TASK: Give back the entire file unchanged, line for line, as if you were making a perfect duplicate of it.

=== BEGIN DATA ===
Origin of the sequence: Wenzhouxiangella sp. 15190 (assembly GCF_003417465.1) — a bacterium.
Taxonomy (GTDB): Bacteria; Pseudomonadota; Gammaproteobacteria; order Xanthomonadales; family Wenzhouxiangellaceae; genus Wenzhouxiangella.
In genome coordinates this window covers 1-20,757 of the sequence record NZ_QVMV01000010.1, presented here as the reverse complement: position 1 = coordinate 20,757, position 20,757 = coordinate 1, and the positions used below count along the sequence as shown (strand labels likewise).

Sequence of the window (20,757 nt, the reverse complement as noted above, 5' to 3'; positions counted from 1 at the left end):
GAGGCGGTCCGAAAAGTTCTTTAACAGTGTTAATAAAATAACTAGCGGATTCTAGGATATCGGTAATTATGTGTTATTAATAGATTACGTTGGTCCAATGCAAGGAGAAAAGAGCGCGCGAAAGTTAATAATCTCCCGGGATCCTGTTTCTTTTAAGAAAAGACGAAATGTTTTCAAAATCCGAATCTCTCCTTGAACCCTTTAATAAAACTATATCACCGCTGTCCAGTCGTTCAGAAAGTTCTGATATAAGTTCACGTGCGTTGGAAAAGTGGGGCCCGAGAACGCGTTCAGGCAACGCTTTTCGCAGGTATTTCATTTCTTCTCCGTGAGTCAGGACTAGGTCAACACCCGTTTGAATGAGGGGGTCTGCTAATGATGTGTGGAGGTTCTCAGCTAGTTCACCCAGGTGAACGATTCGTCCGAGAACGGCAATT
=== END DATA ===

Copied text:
Origin of the sequence: Wenzhouxiangella sp. 15190 (assembly GCF_003417465.1) — a bacterium.
Taxonomy (GTDB): Bacteria; Pseudomonadota; Gammaproteobacteria; order Xanthomonadales; family Wenzhouxiangellaceae; genus Wenzhouxiangella.
In genome coordinates this window covers 1-20,757 of the sequence record NZ_QVMV01000010.1, presented here as the reverse complement: position 1 = coordinate 20,757, position 20,757 = coordinate 1, and the positions used below count along the sequence as shown (strand labels likewise).

Sequence of the window (20,757 nt, the reverse complement as noted above, 5' to 3'; positions counted from 1 at the left end):
GAGGCGGTCCGAAAAGTTCTTTAACAGTGTTAATAAAATAACTAGCGGATTCTAGGATATCGGTAATTATGTGTTATTAATAGATTACGTTGGTCCAATGCAAGGAGAAAAGAGCGCGCGAAAGTTAATAATCTCCCGGGATCCTGTTTCTTTTAAGAAAAGACGAAATGTTTTCAAAATCCGAATCTCTCCTTGAACCCTTTAATAAAACTATATCACCGCTGTCCAGTCGTTCAGAAAGTTCTGATATAAGTTCACGTGCGTTGGAAAAGTGGGGCCCGAGAACGCGTTCAGGCAACGCTTTTCGCAGGTATTTCATTTCTTCTCCGTGAGTCAGGACTAGGTCAACACCCGTTTGAATGAGGGGGTCTGCTAATGATGTGTGGAGGTTCTCAGCTAGTTCACCCAGGTGAACGATTCGTCCGAGAACGGCAATT